Object Modeling in 3D Animation

  • Nadia Magnenat Thalmann
  • Daniel Thalmann
Part of the Computer Science Workbench book series (WORKBENCH)


While computer-assisted animation is a highly valuable and interesting process, computer-modeled animation is even more fascinating. Here the computer becomes more than a support, playing a basic role in the creation of a three-dimensional world. Man, in fact, has always found it difficult to represent three-dimensional space in drawings; few people can draw in true perspective. Furthermore, it is simply impossible to produce all the tens of thousands of drawings needed for an animated film by hand. In this sense, the computer is not replacing man, since it does jobs which simply cannot be performed manually. Modeled animation has been used in television advertisements [Crow 1978] and for special effects in films like 2001: A Space Odyssey, Return of the Jedi and especially TRON. Three-dimensional computer animation involves three main activities:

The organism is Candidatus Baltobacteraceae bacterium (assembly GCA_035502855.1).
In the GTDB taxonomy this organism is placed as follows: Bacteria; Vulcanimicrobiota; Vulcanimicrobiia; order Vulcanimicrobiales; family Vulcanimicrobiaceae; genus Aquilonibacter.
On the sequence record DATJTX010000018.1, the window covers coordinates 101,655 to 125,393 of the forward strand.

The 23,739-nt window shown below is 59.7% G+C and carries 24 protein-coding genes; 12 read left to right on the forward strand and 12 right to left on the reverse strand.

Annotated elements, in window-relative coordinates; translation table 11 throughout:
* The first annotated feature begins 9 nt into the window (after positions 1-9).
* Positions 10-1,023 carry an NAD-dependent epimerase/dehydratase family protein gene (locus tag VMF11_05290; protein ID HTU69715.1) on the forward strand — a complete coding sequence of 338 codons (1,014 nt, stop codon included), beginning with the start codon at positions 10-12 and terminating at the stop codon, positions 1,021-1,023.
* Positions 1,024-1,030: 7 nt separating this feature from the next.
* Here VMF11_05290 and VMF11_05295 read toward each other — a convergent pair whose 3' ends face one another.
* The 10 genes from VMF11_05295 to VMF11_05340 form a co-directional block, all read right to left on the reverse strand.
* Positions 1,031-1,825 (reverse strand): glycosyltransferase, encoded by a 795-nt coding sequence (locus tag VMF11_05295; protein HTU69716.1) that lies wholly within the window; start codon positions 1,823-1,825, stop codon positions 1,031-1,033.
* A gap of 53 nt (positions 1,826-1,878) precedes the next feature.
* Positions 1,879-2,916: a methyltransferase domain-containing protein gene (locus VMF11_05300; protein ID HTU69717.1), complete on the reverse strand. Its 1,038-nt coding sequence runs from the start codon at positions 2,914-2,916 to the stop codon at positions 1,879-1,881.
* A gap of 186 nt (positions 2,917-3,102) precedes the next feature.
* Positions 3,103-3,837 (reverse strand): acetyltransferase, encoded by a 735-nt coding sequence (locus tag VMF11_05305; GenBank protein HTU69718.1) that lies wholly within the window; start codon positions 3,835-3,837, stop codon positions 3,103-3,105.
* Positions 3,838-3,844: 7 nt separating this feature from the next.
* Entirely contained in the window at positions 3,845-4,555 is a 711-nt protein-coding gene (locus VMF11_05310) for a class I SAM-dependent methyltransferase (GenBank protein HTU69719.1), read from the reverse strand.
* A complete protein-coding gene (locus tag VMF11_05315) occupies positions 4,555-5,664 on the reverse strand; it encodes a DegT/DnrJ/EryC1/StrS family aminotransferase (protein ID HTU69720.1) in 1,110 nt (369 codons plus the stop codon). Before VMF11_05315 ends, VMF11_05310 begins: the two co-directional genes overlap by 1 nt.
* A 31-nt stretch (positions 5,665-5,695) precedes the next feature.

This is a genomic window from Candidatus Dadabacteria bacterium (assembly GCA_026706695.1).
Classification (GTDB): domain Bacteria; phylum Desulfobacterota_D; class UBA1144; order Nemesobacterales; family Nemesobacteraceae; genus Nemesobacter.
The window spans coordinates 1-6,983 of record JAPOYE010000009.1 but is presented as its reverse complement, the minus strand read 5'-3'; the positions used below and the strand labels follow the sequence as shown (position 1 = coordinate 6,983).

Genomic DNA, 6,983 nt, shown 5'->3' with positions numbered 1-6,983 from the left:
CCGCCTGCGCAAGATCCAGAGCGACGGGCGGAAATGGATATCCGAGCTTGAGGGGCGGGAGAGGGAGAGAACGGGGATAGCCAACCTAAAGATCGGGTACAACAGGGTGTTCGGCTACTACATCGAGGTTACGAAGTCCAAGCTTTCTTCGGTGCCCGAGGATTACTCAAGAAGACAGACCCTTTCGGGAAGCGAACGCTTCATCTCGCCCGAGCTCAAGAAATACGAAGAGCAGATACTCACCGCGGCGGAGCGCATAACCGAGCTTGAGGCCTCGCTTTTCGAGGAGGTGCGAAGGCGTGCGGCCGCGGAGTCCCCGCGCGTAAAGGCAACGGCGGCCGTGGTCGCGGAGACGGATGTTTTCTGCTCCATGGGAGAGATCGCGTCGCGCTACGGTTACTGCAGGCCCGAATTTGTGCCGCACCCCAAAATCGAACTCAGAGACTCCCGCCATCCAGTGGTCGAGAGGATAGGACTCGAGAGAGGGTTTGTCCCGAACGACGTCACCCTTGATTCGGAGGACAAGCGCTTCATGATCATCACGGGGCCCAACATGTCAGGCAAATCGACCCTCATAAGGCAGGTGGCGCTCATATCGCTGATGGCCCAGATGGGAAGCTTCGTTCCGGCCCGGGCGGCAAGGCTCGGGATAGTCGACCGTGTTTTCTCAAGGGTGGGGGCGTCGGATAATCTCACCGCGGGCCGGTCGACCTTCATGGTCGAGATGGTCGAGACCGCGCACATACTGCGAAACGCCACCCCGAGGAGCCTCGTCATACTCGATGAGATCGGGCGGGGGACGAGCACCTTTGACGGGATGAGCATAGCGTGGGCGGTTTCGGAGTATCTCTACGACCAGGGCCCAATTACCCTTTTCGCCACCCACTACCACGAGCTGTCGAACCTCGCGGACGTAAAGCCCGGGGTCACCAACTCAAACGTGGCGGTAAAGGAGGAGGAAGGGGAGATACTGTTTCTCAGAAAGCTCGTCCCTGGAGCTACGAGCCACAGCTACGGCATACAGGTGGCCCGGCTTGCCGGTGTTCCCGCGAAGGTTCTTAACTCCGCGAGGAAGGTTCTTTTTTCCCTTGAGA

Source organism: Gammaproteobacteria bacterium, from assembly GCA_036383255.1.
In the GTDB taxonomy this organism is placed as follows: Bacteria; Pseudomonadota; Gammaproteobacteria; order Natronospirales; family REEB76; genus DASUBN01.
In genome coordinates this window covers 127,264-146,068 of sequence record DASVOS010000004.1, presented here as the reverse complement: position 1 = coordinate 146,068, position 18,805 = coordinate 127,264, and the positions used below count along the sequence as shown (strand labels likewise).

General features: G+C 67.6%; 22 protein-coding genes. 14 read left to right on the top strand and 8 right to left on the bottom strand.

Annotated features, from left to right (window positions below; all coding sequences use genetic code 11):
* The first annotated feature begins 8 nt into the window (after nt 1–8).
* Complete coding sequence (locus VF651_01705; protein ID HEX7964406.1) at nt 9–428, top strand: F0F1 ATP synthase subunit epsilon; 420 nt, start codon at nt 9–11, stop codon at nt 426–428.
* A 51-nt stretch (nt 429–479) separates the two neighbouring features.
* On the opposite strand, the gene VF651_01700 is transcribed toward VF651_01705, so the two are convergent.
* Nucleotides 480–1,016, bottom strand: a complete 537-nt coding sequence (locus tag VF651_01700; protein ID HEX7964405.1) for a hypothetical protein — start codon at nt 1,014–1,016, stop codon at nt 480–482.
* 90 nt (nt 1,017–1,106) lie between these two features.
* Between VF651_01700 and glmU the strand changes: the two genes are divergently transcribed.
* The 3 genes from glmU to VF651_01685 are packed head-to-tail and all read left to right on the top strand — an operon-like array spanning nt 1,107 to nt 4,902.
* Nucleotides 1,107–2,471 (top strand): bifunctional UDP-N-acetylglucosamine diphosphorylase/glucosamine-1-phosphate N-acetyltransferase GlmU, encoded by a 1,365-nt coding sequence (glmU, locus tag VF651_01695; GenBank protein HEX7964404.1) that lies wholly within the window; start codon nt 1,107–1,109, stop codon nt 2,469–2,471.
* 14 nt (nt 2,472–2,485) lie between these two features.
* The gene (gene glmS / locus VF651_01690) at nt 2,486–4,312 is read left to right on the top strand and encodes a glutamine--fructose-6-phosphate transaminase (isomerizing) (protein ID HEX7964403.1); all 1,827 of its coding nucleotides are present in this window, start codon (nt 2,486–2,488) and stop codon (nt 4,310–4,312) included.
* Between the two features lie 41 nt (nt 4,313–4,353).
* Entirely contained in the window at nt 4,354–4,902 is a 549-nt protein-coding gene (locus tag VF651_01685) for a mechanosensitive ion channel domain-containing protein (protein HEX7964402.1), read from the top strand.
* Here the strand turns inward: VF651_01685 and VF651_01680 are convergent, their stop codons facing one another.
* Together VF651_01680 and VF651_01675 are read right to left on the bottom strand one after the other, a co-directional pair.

1. 1.

    Object modeling: this consists of describing or constructing three-dimensional objects.

  2. 2.

    Motion specification and synchronization: to animate an object is to make it move, or to change its shape or position over a period of time. Not only must the movements be created for all the actors involved in each scene, but all these movements must be synchronized. When making an ordinary video film, movements can be filmed of course, but the camera itself can also be moved. The same principle applies to three-dimensional computer animation, although instead of wielding a real camera, a dummy, or “virtual,” camera is simulated. The location of the camera, its positioning, and even focus are programmed. Furthermore, all these parameters can be varied or combined so that any camera motion can be simulated (pan, tilt, zoom). [MagnenairThalmann and Thalmann 1986b].

  3. 3.

    Image rendering: this is the process of producing a realistic image by removing hidden surfaces and adding effects like shading, shadows, transparency, and texture. These techniques will be discussed in detail in Chaps. 8 and 9.



Control Point Procedural Model Object Modeling Internal Model Television Advertisement 
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Copyright information

© Springer-Verlag Tokyo 1990

Authors and Affiliations

  • Nadia Magnenat Thalmann
    • 1
  • Daniel Thalmann
    • 2
  1. 1.MIRALab, CUIUniversity of GenevaGenevaSwitzerland
  2. 2.Computer Graphics LabSwiss Federal Institute of TechnologyLausanneSwitzerland

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